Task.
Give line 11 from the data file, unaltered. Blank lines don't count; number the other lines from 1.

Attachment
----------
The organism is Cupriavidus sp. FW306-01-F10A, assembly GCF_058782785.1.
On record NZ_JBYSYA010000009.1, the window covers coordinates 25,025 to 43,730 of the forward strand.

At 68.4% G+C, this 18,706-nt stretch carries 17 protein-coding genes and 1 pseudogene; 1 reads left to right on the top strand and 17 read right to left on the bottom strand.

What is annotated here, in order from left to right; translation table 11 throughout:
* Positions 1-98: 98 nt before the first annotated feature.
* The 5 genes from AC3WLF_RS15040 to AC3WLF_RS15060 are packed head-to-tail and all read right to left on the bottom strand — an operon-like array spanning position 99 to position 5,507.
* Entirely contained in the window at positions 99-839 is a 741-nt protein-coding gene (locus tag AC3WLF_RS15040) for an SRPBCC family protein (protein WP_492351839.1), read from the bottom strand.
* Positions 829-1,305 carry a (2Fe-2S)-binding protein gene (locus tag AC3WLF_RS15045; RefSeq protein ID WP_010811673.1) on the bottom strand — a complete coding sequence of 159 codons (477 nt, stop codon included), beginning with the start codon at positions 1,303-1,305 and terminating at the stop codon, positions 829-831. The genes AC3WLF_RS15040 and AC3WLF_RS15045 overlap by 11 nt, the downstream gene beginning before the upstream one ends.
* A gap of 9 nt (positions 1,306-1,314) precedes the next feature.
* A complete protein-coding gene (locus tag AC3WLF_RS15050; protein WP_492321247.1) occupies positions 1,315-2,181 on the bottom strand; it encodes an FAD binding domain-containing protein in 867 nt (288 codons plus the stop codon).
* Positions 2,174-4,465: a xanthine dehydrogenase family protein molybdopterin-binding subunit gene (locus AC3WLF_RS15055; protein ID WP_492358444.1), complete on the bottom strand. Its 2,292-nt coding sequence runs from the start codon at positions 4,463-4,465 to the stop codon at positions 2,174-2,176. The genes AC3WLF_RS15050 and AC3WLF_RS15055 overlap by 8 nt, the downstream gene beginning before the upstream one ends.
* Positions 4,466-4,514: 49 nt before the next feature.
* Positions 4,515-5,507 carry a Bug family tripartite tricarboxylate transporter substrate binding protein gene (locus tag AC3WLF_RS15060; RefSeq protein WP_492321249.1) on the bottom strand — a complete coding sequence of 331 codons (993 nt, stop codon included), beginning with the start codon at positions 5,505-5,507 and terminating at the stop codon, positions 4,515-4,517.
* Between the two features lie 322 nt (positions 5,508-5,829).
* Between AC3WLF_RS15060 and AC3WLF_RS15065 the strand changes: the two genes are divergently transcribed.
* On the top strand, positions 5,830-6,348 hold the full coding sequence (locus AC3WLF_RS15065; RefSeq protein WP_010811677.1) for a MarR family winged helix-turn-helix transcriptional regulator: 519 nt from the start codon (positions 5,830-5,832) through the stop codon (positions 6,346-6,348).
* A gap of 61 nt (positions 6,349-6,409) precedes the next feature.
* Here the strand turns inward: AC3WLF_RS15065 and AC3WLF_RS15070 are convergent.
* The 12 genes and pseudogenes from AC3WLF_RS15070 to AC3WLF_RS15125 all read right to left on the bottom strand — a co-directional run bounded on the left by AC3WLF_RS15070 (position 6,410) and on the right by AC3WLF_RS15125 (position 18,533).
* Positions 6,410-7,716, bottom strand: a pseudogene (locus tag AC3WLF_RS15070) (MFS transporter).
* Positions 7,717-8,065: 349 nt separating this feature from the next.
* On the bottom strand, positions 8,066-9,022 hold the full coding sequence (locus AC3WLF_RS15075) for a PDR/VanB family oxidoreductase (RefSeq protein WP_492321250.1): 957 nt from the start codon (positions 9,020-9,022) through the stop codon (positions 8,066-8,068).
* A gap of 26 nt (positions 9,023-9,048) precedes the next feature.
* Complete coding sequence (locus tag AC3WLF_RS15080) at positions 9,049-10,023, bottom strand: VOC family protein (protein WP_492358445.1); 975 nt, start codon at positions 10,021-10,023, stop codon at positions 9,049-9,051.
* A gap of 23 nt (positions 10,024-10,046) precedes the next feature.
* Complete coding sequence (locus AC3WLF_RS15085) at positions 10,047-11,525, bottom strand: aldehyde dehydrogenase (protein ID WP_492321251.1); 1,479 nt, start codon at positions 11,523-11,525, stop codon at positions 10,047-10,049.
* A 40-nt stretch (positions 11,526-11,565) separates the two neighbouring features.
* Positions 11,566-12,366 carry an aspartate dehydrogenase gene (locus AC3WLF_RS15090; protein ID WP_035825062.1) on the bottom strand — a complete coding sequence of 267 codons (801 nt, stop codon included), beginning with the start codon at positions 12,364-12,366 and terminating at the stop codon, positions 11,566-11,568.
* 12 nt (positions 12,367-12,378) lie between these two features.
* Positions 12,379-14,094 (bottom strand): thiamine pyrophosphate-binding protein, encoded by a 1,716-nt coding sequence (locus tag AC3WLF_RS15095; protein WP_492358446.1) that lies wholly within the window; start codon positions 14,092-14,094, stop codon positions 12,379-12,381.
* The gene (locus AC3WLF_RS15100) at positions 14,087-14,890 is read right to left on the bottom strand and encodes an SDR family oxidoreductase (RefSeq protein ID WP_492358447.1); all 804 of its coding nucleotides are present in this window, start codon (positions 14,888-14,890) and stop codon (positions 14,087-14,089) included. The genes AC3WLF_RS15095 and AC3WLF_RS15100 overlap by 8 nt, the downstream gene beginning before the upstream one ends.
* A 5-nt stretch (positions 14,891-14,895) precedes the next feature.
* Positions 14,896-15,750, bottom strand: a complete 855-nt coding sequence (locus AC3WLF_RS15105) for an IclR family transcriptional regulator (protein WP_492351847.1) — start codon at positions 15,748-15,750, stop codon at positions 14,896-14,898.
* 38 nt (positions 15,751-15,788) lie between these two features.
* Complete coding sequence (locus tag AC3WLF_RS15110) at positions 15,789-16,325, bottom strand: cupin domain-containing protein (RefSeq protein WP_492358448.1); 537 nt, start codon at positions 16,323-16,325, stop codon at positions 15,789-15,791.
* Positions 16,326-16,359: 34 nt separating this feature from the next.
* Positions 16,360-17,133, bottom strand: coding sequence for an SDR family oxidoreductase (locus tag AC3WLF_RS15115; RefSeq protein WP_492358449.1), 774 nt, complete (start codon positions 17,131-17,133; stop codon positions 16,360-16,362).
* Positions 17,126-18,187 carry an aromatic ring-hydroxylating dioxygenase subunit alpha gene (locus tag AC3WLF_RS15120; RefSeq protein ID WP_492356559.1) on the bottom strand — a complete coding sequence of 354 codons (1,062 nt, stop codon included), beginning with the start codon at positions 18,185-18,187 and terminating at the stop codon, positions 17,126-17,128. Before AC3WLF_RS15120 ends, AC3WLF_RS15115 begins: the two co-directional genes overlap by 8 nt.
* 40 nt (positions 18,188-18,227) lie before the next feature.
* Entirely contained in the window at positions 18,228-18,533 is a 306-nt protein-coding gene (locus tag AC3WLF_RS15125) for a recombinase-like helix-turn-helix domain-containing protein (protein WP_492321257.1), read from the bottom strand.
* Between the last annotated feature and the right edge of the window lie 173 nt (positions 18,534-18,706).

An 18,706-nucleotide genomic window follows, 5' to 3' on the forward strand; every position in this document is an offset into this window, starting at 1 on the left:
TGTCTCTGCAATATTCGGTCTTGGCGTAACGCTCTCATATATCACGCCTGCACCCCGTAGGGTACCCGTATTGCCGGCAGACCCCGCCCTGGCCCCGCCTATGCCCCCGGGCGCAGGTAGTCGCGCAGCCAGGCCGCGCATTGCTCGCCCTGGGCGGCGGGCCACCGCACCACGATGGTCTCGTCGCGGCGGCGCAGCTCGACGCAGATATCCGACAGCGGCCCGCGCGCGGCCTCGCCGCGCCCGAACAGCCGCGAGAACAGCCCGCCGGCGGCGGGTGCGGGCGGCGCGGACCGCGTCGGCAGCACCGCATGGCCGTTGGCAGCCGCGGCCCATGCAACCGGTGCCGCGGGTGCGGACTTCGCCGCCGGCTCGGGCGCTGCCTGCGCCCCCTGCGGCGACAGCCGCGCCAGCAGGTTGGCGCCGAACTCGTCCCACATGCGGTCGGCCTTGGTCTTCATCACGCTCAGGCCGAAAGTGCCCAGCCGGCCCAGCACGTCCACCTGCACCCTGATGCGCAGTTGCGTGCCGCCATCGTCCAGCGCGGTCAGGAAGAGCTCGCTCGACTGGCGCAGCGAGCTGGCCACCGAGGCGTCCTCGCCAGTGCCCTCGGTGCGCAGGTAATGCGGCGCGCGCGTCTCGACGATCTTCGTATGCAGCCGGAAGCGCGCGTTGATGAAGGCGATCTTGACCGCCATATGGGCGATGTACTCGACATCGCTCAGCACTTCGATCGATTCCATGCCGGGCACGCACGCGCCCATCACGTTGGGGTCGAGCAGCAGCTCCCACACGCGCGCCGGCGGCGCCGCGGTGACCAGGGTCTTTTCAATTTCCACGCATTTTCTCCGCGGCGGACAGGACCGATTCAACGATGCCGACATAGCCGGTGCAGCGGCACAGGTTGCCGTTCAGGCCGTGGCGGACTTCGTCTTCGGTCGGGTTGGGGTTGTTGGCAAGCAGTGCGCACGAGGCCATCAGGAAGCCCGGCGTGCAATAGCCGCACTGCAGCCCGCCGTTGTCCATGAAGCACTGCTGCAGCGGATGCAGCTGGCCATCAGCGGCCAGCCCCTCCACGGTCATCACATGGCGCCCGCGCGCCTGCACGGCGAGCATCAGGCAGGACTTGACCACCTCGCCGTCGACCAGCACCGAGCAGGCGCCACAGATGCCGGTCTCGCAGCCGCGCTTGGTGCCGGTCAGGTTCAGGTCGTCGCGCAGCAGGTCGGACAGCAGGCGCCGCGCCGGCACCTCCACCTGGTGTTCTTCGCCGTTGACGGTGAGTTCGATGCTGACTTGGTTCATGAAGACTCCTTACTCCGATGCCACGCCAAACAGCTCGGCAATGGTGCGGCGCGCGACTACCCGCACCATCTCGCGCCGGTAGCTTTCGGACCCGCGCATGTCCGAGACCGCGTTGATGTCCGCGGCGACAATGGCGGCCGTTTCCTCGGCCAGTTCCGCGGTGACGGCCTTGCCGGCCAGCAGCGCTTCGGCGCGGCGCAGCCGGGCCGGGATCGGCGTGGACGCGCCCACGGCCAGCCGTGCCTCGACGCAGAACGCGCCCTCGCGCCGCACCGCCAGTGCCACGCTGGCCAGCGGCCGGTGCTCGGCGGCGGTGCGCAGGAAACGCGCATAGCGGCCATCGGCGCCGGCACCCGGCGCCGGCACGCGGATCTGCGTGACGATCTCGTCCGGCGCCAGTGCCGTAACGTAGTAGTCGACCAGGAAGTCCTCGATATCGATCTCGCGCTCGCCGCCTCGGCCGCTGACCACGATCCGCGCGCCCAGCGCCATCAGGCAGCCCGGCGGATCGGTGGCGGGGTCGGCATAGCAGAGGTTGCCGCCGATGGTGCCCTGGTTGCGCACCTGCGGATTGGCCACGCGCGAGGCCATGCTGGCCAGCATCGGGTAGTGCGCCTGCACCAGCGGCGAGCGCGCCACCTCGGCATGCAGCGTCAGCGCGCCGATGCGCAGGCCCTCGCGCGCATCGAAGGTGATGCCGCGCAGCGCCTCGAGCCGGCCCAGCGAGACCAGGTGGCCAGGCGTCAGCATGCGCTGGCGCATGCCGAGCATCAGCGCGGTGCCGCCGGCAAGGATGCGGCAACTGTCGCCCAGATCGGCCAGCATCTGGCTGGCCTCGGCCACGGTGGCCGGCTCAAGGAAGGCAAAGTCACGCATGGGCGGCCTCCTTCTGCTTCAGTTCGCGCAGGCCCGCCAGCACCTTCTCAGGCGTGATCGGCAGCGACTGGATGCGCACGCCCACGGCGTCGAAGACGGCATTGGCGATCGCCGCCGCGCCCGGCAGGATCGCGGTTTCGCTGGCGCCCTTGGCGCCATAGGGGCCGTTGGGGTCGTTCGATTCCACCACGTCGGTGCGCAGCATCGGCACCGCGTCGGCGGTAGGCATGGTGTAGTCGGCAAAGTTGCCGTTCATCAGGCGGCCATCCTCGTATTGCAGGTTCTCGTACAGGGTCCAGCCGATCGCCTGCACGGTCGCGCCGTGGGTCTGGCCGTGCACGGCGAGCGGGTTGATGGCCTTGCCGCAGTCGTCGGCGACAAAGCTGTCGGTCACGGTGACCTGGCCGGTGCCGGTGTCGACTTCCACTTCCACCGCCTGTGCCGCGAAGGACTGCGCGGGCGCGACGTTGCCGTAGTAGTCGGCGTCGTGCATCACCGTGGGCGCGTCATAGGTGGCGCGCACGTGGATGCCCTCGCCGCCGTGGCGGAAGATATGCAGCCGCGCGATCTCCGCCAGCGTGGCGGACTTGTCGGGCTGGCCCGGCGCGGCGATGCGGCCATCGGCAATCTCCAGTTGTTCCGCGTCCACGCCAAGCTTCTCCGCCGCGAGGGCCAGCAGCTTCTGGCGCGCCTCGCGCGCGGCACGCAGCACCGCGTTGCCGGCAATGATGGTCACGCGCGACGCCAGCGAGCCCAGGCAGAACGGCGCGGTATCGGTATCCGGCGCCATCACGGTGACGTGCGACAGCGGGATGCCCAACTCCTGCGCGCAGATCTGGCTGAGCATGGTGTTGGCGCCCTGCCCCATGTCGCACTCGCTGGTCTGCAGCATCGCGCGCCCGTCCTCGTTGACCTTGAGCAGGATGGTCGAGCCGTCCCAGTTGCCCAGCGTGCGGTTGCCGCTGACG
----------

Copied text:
* Positions 2,174-4,465: a xanthine dehydrogenase family protein molybdopterin-binding subunit gene (locus AC3WLF_RS15055; protein ID WP_492358444.1), complete on the bottom strand. Its 2,292-nt coding sequence runs from the start codon at positions 4,463-4,465 to the stop codon at positions 2,174-2,176. The genes AC3WLF_RS15050 and AC3WLF_RS15055 overlap by 8 nt, the downstream gene beginning before the upstream one ends.